Most office work is not physically dangerous. Sitting down is easier on the body than jobs that require heavy lifting, for example. But office workers are particularly prone to one type of injury: carpal tunnel syndrome.
Carpal tunnel syndrome can develop as a result of repetitive motions — things you do every day, such as typing on a computer. However, you can take several small steps to try to reduce the impact of repetitive motions in office work. Here, Dr. Apurva Dalal provides information about carpal tunnel syndrome and offers tips for preventing it.
Symptoms of carpal tunnel syndrome
The carpal tunnel is a narrow passageway in your wrist that surrounds the median nerve as it enters your hand. Repetitive motions with your hand can inflame and irritate the median nerve within the carpal tunnel. Symptoms of carpal tunnel syndrome include:
- Numbness, tingling, or pain in your hand or wrist, especially in your thumb and first three fingers
- Weakness or clumsiness in your hands, which may make it difficult to perform fine-motor functions like buttoning a shirt
- Diminished grip strength
- Numbness and pain from your forearm toward your shoulder, which can make it challenging to carry objects
- A burning sensation in your arms or wrists
You may also notice swelling along with numbness and tingling, but this could indicate tendinitis. The two conditions are commonly confused because they have similar symptoms even though they have different causes.
Tips for preventing carpal tunnel syndrome
Carpal tunnel syndrome is relatively common among office workers, and women are at greater risk. However, you can do a great deal to prevent symptoms of carpal tunnel syndrome from worsening.
Be aware of your wrist position
While you’re working, it’s important to hold your wrists in a neutral position, especially when typing or performing other repetitive motions. Many people have the tendency to hold their wrists in a flexed position, which places more strain on the wrist and makes pain more likely.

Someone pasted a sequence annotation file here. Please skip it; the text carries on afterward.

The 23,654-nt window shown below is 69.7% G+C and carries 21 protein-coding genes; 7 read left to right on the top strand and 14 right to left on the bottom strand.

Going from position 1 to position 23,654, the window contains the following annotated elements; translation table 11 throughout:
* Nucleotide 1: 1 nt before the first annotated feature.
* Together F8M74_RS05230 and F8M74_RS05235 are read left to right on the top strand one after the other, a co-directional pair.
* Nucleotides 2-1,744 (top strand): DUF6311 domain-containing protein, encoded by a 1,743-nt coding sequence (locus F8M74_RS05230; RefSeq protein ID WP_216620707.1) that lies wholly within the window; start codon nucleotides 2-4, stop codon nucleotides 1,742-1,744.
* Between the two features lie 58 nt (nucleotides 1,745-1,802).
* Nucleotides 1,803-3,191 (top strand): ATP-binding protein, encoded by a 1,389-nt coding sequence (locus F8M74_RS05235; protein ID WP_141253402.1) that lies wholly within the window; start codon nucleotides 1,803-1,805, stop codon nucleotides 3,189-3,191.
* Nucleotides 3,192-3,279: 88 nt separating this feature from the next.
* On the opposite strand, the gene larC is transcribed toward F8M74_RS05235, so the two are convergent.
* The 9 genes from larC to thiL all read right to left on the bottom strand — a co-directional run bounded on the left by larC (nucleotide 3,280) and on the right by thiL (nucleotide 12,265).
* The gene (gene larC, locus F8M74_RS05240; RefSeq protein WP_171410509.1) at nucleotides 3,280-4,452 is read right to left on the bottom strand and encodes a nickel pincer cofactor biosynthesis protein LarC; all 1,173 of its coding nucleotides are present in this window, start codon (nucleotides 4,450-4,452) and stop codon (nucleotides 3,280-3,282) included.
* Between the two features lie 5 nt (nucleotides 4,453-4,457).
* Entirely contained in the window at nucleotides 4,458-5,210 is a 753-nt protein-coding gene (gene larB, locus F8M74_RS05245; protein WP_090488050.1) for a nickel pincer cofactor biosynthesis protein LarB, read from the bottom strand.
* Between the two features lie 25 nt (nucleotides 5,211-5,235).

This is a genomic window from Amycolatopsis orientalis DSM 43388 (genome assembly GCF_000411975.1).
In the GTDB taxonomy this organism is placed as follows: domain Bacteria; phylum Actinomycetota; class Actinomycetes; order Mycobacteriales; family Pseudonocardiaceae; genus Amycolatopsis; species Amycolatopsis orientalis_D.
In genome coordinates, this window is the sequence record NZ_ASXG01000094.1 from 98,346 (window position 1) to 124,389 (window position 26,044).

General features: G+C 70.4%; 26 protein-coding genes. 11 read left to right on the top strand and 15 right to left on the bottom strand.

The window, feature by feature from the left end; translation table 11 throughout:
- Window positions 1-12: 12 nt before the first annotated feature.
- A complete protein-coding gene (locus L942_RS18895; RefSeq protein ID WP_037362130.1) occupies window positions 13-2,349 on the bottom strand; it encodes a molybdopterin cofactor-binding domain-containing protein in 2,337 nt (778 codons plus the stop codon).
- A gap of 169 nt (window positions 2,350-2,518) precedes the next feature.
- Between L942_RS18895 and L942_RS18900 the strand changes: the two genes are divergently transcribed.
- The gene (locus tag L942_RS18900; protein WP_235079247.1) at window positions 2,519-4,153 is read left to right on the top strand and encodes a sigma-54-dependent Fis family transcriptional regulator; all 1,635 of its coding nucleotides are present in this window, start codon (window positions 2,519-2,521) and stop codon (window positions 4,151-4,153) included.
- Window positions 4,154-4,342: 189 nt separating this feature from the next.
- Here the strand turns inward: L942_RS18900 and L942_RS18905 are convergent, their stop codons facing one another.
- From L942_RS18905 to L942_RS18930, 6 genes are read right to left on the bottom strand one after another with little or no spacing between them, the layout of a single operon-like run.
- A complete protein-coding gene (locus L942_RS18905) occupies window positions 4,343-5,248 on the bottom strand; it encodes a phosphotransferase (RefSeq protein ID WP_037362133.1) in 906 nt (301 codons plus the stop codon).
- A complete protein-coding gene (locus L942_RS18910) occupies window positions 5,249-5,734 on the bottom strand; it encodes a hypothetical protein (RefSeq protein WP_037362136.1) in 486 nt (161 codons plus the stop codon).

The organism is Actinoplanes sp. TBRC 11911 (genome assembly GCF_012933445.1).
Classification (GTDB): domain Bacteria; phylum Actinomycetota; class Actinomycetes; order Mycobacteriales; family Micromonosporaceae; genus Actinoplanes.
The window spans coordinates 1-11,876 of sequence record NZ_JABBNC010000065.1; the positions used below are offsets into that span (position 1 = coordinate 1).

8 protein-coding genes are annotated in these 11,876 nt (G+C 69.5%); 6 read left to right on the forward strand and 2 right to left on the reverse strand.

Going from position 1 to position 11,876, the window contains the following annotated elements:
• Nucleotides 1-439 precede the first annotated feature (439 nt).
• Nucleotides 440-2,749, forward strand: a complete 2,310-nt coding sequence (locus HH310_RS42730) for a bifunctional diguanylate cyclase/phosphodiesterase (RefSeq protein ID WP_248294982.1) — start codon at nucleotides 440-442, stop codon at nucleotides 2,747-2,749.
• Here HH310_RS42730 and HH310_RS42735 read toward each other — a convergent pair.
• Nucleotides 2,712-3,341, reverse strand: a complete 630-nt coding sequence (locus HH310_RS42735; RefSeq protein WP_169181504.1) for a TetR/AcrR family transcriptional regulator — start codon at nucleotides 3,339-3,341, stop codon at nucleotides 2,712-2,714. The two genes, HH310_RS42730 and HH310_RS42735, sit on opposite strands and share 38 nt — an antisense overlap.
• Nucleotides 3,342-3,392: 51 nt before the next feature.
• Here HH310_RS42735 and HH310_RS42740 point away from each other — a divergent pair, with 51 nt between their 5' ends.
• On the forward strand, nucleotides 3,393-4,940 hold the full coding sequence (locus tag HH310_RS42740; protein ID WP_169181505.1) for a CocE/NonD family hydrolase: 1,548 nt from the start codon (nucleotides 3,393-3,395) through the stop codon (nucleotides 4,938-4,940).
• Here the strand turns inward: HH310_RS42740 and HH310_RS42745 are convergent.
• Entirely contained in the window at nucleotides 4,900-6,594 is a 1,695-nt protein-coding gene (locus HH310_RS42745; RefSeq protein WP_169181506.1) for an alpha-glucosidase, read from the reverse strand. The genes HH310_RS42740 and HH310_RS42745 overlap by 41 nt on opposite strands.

Correct the ergonomics of your workstation
You probably rarely think about the setup of your workstation, even though you spend so many hours a day there. It’s important that your chair is at the correct height and angled well for you to properly use your keyboard.
While working on a keyboard, keep your hands straight rather than holding your wrists above the keys. When you hold your wrists above the keyboard, you’re more likely to place strain on your hands and wrists. Place your hands in a gentle, natural position that feels comfortable.
Stretch out your wrists frequently
Be sure to take brief breaks every hour to stretch out your hands, wrists, and fingers. Try shaking out your hands gently and bending your fingers forward and backward to stretch them out.
Consider your sleeping position
Be mindful of aggravating your wrists outside of the office, too. Avoid sleeping on your wrists or hands, especially in a flexed position. Many office workers find it beneficial to wear a wrist brace while sleeping to help them avoid inadvertently putting additional strain on the wrists before their work day even starts.
Carpal tunnel syndrome is easy to prevent if you pay attention to your habits as you work. If you continue to have pain in your hands and wrists, call Tri-State Orthopaedics or book an appointment online to learn about effective treatment for carpal tunnel syndrome.